How often should you post: At least once a day, if possible. Similar to Twitter, there is a constant stream of content that is shown to users. When first starting out in the world of Instagram, it’s worth mixing up the types of posts you publish to see what works well with your audience.

Tip:
Make sure you use as many relevant hashtags as possible. Similar to Twitter, users are active at monitoring and engaging with content and discover new users through hashtag streams.


LinkedIn

Great for: B2B audiences and generating new sales leads. Linkedin is a network of professionals, where you can add existing contacts in your database, or seek out new ones. If you’re a business with several different sectors, you can also extend your main Linkedin Business Page with Showcase pages to really make your services stand out. The reach on Linkedin posts can also be impressive in comparison to other social networks.

Not so great for: Recreational or casual posts. Spend a few minutes scrolling on Linkedin and it won’t be long until you come across the phrase ‘Linkedin appropriate’. Many users find that Linkedin should only be used for a certain tone or type of post. Proceed with caution before you click publish.

How often should you post: Linkedin recommends that for business pages you should post once per day. However, this can be difficult when sticking to strictly business content. If in doubt, it’s probably best not to publish.

Tip:
Interact with as many other users as possible. Comment and share on articles of interest and join the discussion.


Pinterest

Great for: Bringing traffic directly to your website. Unlike other social networks, Pinterest isn’t that interested in connection people to other people. Pinterest is more interested in sharing visual goodness that drives people to your site. You will also find that Pinterest increases the longevity of your content, and users will actively share older posts for years after creation!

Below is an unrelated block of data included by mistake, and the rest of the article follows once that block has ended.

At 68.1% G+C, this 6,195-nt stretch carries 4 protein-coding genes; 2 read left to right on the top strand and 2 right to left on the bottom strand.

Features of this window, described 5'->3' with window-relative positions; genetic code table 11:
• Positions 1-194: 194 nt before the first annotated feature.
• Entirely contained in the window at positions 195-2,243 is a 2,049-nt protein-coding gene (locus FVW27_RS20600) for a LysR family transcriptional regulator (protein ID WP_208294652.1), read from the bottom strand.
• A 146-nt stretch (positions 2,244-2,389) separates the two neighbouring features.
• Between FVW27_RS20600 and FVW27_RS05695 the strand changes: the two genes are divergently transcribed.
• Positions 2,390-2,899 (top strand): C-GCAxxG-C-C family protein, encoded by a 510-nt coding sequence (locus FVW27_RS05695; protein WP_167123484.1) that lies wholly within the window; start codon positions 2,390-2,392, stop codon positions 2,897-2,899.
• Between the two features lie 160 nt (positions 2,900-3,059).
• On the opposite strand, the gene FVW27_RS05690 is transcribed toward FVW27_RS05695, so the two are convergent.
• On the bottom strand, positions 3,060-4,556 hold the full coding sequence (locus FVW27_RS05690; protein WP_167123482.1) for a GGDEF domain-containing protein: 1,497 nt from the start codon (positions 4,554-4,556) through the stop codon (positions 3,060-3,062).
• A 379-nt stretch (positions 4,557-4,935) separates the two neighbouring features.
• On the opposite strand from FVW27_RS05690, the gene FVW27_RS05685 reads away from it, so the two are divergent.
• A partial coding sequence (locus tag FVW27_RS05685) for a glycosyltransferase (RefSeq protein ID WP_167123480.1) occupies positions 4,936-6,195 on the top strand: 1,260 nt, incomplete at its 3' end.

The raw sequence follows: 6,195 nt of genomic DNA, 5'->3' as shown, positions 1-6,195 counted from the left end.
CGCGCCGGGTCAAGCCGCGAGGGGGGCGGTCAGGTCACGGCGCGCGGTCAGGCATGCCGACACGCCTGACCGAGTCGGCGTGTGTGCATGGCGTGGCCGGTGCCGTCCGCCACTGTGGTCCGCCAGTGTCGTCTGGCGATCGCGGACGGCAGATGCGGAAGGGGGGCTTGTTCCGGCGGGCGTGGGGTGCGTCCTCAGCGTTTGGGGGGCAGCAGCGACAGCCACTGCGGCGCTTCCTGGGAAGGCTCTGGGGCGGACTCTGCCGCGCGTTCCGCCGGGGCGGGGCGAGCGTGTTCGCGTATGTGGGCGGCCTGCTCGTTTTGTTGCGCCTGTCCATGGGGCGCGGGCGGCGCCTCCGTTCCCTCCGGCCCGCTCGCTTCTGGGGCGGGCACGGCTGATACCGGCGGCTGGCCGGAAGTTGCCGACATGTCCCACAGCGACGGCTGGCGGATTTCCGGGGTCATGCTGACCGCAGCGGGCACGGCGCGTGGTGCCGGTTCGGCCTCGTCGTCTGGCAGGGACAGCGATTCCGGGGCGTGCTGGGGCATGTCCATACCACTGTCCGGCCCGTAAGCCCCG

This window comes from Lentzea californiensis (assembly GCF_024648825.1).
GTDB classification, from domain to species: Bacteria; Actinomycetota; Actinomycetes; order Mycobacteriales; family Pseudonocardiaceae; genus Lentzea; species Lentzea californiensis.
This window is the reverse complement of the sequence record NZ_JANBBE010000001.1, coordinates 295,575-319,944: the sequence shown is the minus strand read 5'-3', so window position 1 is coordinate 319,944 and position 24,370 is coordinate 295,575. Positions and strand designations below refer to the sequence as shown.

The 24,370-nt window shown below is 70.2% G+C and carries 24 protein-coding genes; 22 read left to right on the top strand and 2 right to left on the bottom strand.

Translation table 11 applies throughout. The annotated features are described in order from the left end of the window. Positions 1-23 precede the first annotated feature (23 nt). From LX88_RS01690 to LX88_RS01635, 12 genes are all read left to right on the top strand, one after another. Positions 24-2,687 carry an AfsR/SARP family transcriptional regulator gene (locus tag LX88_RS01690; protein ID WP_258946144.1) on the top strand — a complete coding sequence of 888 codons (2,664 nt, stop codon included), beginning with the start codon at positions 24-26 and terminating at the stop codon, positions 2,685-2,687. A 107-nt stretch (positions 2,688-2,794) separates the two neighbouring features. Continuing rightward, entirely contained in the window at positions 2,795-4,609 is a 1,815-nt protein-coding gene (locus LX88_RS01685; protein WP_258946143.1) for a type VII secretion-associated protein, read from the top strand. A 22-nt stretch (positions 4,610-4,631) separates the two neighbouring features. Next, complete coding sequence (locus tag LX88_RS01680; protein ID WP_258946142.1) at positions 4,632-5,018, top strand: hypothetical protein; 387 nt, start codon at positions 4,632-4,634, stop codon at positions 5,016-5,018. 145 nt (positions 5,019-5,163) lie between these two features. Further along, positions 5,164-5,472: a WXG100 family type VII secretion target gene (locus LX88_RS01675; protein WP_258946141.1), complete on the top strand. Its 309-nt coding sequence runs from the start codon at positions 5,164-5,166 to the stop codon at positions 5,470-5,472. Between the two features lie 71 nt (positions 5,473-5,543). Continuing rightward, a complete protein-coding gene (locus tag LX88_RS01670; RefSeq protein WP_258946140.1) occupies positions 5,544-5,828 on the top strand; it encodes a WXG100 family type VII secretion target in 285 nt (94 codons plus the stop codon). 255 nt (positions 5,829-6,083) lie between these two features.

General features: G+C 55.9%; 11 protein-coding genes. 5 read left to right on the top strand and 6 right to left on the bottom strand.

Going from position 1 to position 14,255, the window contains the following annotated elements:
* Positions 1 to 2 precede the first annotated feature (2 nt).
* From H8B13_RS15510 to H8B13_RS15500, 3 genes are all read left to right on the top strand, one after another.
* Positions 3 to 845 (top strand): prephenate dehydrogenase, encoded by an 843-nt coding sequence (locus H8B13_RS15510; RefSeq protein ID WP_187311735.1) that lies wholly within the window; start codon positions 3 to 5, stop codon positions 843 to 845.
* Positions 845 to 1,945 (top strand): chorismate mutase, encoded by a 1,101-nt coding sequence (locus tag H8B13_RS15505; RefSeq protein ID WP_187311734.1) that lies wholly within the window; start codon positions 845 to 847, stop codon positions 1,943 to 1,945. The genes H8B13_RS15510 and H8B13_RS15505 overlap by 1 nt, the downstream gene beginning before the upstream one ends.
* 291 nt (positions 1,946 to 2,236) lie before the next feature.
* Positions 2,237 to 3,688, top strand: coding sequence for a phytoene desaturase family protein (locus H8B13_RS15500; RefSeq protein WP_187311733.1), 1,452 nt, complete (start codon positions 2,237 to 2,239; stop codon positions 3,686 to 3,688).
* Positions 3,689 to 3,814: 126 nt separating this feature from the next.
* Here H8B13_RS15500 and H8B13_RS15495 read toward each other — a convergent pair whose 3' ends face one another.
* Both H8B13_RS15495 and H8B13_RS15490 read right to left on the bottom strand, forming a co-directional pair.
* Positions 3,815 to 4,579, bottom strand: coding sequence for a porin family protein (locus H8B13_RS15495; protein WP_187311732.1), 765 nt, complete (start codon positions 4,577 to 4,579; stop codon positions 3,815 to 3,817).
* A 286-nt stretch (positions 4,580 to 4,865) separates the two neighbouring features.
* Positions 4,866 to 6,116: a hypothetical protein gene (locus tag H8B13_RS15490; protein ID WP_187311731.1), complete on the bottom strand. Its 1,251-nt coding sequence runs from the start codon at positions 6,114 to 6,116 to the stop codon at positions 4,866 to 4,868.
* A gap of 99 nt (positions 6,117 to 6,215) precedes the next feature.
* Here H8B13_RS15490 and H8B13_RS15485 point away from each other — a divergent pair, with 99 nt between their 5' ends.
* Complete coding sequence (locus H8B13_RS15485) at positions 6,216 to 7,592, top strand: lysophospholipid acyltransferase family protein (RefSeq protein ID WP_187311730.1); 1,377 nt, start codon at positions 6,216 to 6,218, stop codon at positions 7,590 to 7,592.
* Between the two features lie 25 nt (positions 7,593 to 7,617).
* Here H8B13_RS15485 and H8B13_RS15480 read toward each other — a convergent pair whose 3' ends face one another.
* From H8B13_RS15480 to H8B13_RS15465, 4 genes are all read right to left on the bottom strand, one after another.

Not so great for: reaching male audiences. Pinterest is a female dominated platform. If your product is tailored to men, you will be better off concentrating your efforts elsewhere. With this in mind, you’ll find that recipes, crafts and fashion posts tend to do well in comparison to other content.

How often should you post: If you’re posting from your own website, you are only permitted to ‘pin’ a certain number of images in one go. You can, however, post as many times a day as you like from various sources! As each image is different, but the theme stays loosely the same, you will find that followers welcome an active user.

Tip:
Look at creating collaborative boards with online communities. You can set up a communal board where people with the same interests can actively pin and increase the visibility of both your account and theirs.


If you’re still not sure where to start with your social media strategy, why not get in touch with our team today?

TMC Strategic Communications Terri Lowe

Terri Lowe

Marketing Manager

As Marketing Manager at TMC, Terri holds an in-depth knowledge of Social Media, Content Marketing and SEO; keeping up to date with all of the latest marketing news and insights.